There are many different types of acrylic out there for both rotary and laser engraving. These acrylic types include extruded, cast, mirror, and multi-ply. Multi-ply acrylic is typically an extruded acrylic consisting of two or three different colors layered on each other. It may also be called multi-layer or two-tone acrylic depending on who you talk to. You will often see two different versions of this material. One will be for use with rotary engraving machines and one for laser engraving machines. I want to clarify that rotary engraving materials are meant for machinery that operates with a spindle and tooling. This can often be confused with the rotary term for lasers, which is for cylindrical objects. Make sure that you are using the correct type for your machinery. In this article, we will be focusing on the version meant for laser engraving. With that in mind, let’s get into my five tips for working with multi-ply acrylic.
Table of Contents
This is a list of all the materials that were used in the process of making this video. These items may contain affiliate links. If you decide to purchase from Enduramark, you can save 10% by using code: MAKEREEPS10
Machinery and Settings Used
This is a list of all the machines and their respective settings that were used to create this project. These items may contain affiliate links.
- Machine Model
- Epilog Fusion Edge 12
- Raster Settings Used
- Speed: 80%
- Power: 40%
- DPI: 500 DPI
- Dithering: Stucki
- Raster Settings Used
- Epilog Fusion Edge 12
My 5 Tips
Tip 1 – Take off the plastic coating
Every piece of acrylic, no matter what type, comes with either a paper or plastic film on it. With the multi-ply materials, there will be a plastic film on the engravable side of the material. When you go to machine the material, I recommend taking this plastic film off. By removing this film, you will directly engrave the top thin layer of material instead of machining the plastic film first. There are two main reasons why you should remove this film.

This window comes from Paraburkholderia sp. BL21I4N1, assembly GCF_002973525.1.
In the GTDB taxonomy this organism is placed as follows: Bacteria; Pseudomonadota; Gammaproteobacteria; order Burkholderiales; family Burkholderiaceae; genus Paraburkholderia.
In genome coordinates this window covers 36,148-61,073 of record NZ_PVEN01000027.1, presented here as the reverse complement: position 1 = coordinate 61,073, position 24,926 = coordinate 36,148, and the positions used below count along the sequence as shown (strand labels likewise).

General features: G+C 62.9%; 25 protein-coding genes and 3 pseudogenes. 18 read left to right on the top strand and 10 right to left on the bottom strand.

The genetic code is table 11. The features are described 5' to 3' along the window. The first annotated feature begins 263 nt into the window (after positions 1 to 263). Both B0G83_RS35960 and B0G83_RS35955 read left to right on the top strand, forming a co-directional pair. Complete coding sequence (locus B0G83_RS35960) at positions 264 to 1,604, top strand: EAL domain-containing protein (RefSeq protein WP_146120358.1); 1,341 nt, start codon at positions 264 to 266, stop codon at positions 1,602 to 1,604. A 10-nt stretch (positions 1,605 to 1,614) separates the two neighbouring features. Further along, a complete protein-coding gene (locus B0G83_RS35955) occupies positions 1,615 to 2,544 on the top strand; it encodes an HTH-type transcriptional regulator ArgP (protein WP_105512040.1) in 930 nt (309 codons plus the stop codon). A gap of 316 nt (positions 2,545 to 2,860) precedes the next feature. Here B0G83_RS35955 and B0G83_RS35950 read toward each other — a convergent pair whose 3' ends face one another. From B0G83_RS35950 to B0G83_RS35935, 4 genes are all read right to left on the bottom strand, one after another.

1. If you leave it on during the engraving process, the laser will engrave through the plastic film and melt it. As it melts it will travel into the path of the laser and will continue to get engraved more which will make it adhere to the acrylic itself. This results in a paste-like consistency that will be incredibly difficult to clean and you will never get a great result this way.
2. The second reason you should remove it is for consistency. As you machine, this film will tend to lift in areas as it heats up causing it to move and result in inconsistent engraving. Not only will it turn to a paste-like consistency but it will also have inconsistent engraving results.
I highly recommend experimenting with a couple of different colors for yourself and seeing first-hand what happens when you take it off or leave it on.
Tip 2 – Turn off the air assist
CO2 lasers have an air assist system that is usually driven by a compressor. The compressor itself is sometimes built into the laser but more often, it is an additional piece of machinery that is connected to the laser via an air hose. This air assist system helps keep materials from flaring up or catching on first. CAUTION: If you turn off the air assist, you need to monitor the machining process to ensure and shut it down if you start to see larger-than-normal flare-ups. Be careful any time you shut this off.
In the image below you’ll see two engravings. The engraving on the left was done with the air assist turned on while the one on the right was done with the air assist turned off. Let’s start with the engraving on the left. As the engraving is occurring, fine dust is created by the machining process. As the laser engraves through the red layer, that red layer is becoming dust that is then sucked up by the exhaust system. Here in lies the problem with the air assist. As that dust is being created, the air assist is blowing the dust around and it is landing back on the material. When it lands on the material, the laser is then re-engraving the dust at the same time it is engraving through that red acrylic. This leads to the engraving having that color in the second layer in addition to dust surrounding it. While you are able to wipe the loose dust off, the dust that was hit by the laser will embed itself into the second layer causing it to be permanently embedded into the acrylic.
In the image on the right, I shut the air assist off, meaning that the dust is sucked up by the exhaust without being blown around the material, and by laser engraving it from the bottom to the top, the dust is leaving the material before it has a chance to land back on top of it. This will produce the cleanest engraving result and ensure that you aren’t engraving the dust back into the second layer.